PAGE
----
By: LaTreshia A. Hamilton, J.D.
In 2005, President George W. Bush warned of a potential global pandemic and its effect on the world order. His warning reflected on his reading of John M. Barry’s book, “The Great Influenza: The Story of the Deadliest Plague in History.” That work examines the 1918-19 flu pandemic (also known as the Spanish Flu) that killed an estimated 20 million to 50 million people worldwide, including 675,000 in the United States.
In the book, Barry projects that global pandemics tend to recur every one hundred years. Coincidentally, in December 2019, one hundred years after the 1918-19 flu pandemic ended, a novel coronavirus (i.e., SARS-CoV-2), which causes the coronavirus disease (i.e., COVID-19), began to upend the world as we know it.
The national response to the 1918-19 flu pandemic was life-changing: hotels were converted into makeshift hospitals, masks were required in public, business hours were shortened, schools were closed, interstate travel was restricted, funerals were limited to fifteen minutes, and fines were assessed for violators of newly enacted ordinances.
Ironically, the United States’ response to the coronavirus pandemic nearly mirrors its response to the 1918-19 flu pandemic. Due to the unprecedented spread of the novel coronavirus, stay-at-home orders are in effect, the term “social distancing” is now a part of our lexicon, hospitals lack sufficient bed space, childcare centers, K-12 schools, and colleges and universities have either shut their doors or transitioned to virtual classrooms, grocery stores have insisted that customers remain at least six feet apart, restaurants have carryout or delivery options only, and masks are required in public spaces.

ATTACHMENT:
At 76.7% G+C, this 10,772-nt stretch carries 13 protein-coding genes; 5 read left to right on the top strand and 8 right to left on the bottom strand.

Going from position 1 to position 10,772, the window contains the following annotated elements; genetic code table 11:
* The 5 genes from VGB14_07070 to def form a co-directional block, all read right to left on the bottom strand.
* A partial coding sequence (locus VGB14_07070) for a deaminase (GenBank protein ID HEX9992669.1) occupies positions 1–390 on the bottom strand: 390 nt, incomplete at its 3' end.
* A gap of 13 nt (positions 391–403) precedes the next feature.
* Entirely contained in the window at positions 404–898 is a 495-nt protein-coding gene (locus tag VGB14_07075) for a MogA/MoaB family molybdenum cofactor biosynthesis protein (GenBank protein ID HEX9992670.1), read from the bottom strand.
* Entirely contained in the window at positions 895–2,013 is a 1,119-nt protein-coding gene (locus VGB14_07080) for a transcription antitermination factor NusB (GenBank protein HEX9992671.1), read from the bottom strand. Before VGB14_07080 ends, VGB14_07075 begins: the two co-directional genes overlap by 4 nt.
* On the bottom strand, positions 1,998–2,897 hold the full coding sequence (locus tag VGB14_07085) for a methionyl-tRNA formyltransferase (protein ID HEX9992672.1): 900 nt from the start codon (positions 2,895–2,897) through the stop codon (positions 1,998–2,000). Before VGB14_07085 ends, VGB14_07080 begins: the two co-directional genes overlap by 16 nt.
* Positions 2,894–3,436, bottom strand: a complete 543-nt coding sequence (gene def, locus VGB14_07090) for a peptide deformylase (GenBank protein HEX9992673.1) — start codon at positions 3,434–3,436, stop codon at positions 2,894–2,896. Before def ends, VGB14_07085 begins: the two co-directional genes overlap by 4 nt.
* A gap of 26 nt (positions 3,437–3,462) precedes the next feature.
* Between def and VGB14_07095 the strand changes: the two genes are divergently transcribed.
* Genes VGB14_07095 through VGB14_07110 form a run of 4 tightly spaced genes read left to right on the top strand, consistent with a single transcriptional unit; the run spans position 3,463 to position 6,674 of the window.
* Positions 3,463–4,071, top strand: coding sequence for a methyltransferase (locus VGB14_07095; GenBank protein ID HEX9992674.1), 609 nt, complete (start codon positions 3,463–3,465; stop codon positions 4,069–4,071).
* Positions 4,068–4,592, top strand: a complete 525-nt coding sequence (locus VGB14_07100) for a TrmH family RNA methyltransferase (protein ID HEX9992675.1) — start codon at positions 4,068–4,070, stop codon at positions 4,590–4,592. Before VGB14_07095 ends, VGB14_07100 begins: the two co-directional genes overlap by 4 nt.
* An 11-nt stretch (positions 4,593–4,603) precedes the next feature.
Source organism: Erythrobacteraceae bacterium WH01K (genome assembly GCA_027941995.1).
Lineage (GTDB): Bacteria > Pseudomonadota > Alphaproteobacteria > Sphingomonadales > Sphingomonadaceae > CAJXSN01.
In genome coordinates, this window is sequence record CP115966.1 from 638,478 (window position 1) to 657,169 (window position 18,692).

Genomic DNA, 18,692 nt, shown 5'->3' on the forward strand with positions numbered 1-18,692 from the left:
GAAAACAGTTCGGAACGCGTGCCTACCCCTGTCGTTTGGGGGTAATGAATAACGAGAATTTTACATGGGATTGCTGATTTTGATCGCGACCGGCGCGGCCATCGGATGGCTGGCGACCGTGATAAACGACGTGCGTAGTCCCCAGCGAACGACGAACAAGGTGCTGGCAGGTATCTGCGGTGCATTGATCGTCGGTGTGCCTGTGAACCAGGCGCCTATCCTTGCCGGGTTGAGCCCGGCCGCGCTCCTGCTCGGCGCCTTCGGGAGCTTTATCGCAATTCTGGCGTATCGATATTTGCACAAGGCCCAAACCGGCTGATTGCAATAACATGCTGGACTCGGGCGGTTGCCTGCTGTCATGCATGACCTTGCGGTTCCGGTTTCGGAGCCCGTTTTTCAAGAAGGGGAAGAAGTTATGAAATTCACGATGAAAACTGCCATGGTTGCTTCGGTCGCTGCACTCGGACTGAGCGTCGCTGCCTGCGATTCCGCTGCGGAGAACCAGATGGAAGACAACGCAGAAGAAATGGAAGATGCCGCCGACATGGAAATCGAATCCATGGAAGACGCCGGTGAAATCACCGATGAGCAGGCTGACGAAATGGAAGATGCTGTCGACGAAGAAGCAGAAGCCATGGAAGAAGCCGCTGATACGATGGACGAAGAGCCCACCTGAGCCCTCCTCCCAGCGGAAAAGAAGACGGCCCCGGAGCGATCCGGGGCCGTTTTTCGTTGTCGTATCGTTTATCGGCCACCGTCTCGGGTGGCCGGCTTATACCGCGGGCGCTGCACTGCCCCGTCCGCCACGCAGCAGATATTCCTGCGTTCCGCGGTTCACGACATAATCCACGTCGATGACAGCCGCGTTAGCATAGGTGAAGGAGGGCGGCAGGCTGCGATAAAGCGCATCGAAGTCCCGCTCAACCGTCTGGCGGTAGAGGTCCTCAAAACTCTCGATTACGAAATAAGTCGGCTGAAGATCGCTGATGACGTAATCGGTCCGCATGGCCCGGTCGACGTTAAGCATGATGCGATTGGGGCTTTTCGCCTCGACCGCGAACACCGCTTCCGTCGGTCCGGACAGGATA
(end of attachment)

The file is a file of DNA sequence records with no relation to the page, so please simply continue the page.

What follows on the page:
Today, there are more than 1.7 million confirmed cases of the novel coronavirus in the United States and over 100,000 deaths. Worldwide, the statistics are staggering. The total number of confirmed cases total more than 5.6 million, and there have been roughly 350,000 deaths.
Over the past century, the world has evolved in terms of technology, healthcare, and access to information. Yet, globally, it seems as if we were unprepared for the “invisible enemy” that has taken the world by storm.
Fifteen years ago, President Bush warned what could happen if we failed to prepare for a global pandemic. In a November 2005 speech at the National Institutes of Health, President Bush opined that “[a] pandemic is a lot like a forest fire. If caught early it might be extinguished with limited damage. If allowed to smolder, undetected, it can grow into an inferno that can spread quickly beyond our ability to control it.” We did not listen. Now, we have to reckon with our lack of preparedness.
What lessons should the United States learn from the current pandemic? The answer is three-fold.
First, the United States must accept that the world is interconnected. Due to globalization, we are more connected socially, politically, economically, and environmentally today than we were one hundred years ago. What happens in China, Russia, Syria, or Venezuela does not stay there. It can and will impact the lives of other people miles away. Time and again, we have seen how one failed election, a civil war, an economic crisis, or a natural disaster that takes place in one country, inadvertently affects another country. That is not to say that globalization is a bad thing. In terms of economics, investment and trade, and the labor force, globalization can be quite beneficial. However, it does pose certain risks and threats that should not be ignored.